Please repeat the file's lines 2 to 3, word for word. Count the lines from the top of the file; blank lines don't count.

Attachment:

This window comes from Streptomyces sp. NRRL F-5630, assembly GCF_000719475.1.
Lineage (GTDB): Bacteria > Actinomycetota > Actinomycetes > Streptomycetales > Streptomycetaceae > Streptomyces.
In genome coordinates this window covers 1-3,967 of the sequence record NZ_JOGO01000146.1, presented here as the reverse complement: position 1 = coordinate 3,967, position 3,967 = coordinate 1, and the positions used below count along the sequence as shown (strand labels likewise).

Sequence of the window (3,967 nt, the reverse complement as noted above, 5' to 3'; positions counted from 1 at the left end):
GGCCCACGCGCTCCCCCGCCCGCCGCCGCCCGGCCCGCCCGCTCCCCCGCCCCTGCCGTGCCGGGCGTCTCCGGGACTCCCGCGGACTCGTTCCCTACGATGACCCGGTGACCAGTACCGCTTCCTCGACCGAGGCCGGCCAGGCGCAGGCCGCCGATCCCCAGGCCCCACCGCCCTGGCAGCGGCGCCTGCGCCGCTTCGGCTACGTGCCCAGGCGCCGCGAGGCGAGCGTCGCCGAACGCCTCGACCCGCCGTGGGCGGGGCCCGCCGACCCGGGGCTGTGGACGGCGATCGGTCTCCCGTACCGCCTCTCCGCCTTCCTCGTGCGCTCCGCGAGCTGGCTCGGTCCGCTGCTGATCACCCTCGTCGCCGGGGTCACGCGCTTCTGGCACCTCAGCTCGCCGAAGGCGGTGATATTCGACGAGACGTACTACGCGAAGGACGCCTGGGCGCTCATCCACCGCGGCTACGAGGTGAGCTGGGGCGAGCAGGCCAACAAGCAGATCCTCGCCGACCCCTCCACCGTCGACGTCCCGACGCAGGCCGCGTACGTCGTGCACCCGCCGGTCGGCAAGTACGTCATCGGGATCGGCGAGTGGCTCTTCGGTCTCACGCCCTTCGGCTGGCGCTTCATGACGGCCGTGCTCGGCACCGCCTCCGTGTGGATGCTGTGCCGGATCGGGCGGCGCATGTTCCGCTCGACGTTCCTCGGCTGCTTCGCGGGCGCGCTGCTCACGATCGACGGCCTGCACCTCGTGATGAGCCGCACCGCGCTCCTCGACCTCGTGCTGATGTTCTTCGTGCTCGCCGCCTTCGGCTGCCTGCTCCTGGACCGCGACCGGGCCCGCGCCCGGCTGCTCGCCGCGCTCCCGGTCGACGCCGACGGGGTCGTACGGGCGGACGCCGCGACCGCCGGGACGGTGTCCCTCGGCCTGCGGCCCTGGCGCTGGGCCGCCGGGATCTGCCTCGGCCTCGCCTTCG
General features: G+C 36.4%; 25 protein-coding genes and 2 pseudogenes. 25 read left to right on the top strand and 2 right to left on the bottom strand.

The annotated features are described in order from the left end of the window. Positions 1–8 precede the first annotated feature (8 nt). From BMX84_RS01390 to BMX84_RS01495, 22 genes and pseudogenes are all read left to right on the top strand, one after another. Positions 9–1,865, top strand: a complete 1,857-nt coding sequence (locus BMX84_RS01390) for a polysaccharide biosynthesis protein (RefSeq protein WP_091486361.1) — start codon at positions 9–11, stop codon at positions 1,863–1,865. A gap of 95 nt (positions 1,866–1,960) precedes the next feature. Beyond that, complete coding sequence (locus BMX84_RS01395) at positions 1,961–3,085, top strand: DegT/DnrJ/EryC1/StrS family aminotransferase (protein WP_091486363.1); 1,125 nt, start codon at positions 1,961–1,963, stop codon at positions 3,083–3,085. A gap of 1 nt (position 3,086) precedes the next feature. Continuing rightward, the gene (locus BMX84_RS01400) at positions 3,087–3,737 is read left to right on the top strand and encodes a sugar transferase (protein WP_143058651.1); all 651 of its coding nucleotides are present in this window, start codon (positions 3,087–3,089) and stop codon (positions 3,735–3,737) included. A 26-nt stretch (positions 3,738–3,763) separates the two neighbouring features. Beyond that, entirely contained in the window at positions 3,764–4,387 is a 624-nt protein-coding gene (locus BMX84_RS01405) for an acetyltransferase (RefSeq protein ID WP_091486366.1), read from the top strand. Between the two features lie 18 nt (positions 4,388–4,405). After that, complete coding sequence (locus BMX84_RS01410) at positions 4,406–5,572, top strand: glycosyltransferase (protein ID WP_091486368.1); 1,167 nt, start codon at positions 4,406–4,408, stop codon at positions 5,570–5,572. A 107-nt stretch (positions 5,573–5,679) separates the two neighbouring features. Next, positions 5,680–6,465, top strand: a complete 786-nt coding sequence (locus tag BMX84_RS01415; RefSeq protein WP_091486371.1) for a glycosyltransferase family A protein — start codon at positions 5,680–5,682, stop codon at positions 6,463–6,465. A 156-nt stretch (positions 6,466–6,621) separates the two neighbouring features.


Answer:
Lineage (GTDB): Bacteria > Actinomycetota > Actinomycetes > Streptomycetales > Streptomycetaceae > Streptomyces.
In genome coordinates this window covers 1-3,967 of the sequence record NZ_JOGO01000146.1, presented here as the reverse complement: position 1 = coordinate 3,967, position 3,967 = coordinate 1, and the positions used below count along the sequence as shown (strand labels likewise).